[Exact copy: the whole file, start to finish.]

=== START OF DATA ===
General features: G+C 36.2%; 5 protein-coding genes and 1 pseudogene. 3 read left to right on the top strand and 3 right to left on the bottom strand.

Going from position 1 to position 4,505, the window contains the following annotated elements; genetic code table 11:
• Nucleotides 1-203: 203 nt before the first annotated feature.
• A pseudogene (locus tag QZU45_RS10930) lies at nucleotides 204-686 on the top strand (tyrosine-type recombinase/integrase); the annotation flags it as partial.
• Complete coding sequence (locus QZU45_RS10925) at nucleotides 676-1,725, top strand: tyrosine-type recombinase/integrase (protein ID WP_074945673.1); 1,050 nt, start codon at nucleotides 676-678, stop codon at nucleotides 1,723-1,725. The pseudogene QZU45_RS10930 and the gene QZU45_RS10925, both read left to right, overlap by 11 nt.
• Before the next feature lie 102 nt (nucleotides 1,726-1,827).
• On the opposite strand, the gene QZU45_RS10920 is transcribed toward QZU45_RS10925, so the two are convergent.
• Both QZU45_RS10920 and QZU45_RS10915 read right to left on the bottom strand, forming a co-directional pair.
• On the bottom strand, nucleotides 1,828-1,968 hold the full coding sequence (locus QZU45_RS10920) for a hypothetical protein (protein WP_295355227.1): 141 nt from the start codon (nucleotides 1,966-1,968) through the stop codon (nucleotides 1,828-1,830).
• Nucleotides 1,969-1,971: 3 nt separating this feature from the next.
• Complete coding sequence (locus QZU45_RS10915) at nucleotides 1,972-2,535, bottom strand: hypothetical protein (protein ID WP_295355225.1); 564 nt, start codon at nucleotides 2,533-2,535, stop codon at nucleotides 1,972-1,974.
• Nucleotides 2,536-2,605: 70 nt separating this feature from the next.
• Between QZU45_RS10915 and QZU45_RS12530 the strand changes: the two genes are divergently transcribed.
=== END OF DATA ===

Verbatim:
General features: G+C 36.2%; 5 protein-coding genes and 1 pseudogene. 3 read left to right on the top strand and 3 right to left on the bottom strand.

Going from position 1 to position 4,505, the window contains the following annotated elements; genetic code table 11:
• Nucleotides 1-203: 203 nt before the first annotated feature.
• A pseudogene (locus tag QZU45_RS10930) lies at nucleotides 204-686 on the top strand (tyrosine-type recombinase/integrase); the annotation flags it as partial.
• Complete coding sequence (locus QZU45_RS10925) at nucleotides 676-1,725, top strand: tyrosine-type recombinase/integrase (protein ID WP_074945673.1); 1,050 nt, start codon at nucleotides 676-678, stop codon at nucleotides 1,723-1,725. The pseudogene QZU45_RS10930 and the gene QZU45_RS10925, both read left to right, overlap by 11 nt.
• Before the next feature lie 102 nt (nucleotides 1,726-1,827).
• On the opposite strand, the gene QZU45_RS10920 is transcribed toward QZU45_RS10925, so the two are convergent.
• Both QZU45_RS10920 and QZU45_RS10915 read right to left on the bottom strand, forming a co-directional pair.
• On the bottom strand, nucleotides 1,828-1,968 hold the full coding sequence (locus QZU45_RS10920) for a hypothetical protein (protein WP_295355227.1): 141 nt from the start codon (nucleotides 1,966-1,968) through the stop codon (nucleotides 1,828-1,830).
• Nucleotides 1,969-1,971: 3 nt separating this feature from the next.
• Complete coding sequence (locus QZU45_RS10915) at nucleotides 1,972-2,535, bottom strand: hypothetical protein (protein ID WP_295355225.1); 564 nt, start codon at nucleotides 2,533-2,535, stop codon at nucleotides 1,972-1,974.
• Nucleotides 2,536-2,605: 70 nt separating this feature from the next.
• Between QZU45_RS10915 and QZU45_RS12530 the strand changes: the two genes are divergently transcribed.